American Dream Meadowlands will consist of 55 percent entertainment and 45 percent experiential retail. Shopping will include more affordable retailers like Victoria’s Secret, H&M, Primark, Zara, Sephora and Banana Republic, as well as luxury brands like Barney’s New York, Saks Fifth Avenue, Hermes, Tiffany & Co., Dolce & Gabbana, Watches of Switzerland and Moncler.
American Dream will also boast more than 20 full-service restaurants, a Coca‐Cola “Eats” Food Court and America’s first Kosher food hall. It was just announced that Hard Rock Café will open a location at American Dream, as will It’Sugar, a specialty candy store that will span 22,000 sq. ft. over three levels.
Will this mix work in the changing retail environment?
“Don’t try to put this project into any of the baskets you’re most familiar with,” says Nick Egelanian, president of SiteWorks Retail Real Estate Services, a retail real estate consultant firm based in Annapolis, Md. “Yes, it’s called a mall but don’t think of it as a mall. Really there’s nothing like it. This is a complex that has the most dollars invested in entertainment of any project in the United States,”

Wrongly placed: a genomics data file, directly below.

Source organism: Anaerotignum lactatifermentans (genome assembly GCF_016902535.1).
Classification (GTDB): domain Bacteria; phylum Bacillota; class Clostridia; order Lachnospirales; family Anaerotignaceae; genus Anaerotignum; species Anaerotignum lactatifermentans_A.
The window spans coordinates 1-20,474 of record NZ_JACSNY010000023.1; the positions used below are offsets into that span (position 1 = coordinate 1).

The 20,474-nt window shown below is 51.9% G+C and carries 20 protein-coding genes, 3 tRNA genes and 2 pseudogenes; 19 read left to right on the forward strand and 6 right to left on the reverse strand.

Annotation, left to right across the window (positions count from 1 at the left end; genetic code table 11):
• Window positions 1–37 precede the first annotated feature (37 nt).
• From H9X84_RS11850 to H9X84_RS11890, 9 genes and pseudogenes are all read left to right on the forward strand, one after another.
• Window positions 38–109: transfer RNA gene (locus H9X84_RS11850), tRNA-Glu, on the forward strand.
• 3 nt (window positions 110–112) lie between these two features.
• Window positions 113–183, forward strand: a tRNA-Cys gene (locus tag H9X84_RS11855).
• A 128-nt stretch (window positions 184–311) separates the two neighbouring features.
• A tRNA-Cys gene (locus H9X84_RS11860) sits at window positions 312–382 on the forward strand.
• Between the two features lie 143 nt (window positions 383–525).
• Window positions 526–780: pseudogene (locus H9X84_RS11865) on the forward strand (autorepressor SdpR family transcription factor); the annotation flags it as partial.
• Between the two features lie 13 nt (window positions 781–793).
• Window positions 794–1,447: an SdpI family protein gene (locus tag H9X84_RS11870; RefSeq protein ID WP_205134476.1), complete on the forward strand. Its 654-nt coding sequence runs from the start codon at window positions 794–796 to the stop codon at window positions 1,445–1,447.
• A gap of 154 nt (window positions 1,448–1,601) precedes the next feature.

In addition, American Dream “has the most diverse range of retail of any project in the United States,” Egelanian adds. “This project has luxury retail and it will have some stuff like Old Navy. So, ski hills, swimming pools, roller coasters and Tiffany’s and Old Navy all under one roof. What do we have that even remotely fits into that template? Nothing.”
Egelanian meets with a group of top industry experts every month and polled them on their thoughts on American Dream.
“There was absolutely no consensus,” he notes. “There are some people who think this is going to be the biggest success in the history of retail. It’s so big. It’s so bombastic. It’s so much the kitchen sink, it has to work. And there are other people who think it’s going to be a total failure.”
Some experts question whether that area needs another upscale fashion destination, with its proximity to Manhattan and The Mall at Short Hills, notes. American Dream’s luxury retail section might be at most risk. American Dream is likely to become a tourist destination, but there will be “pockets of retail, perhaps large pockets, that are not successful.”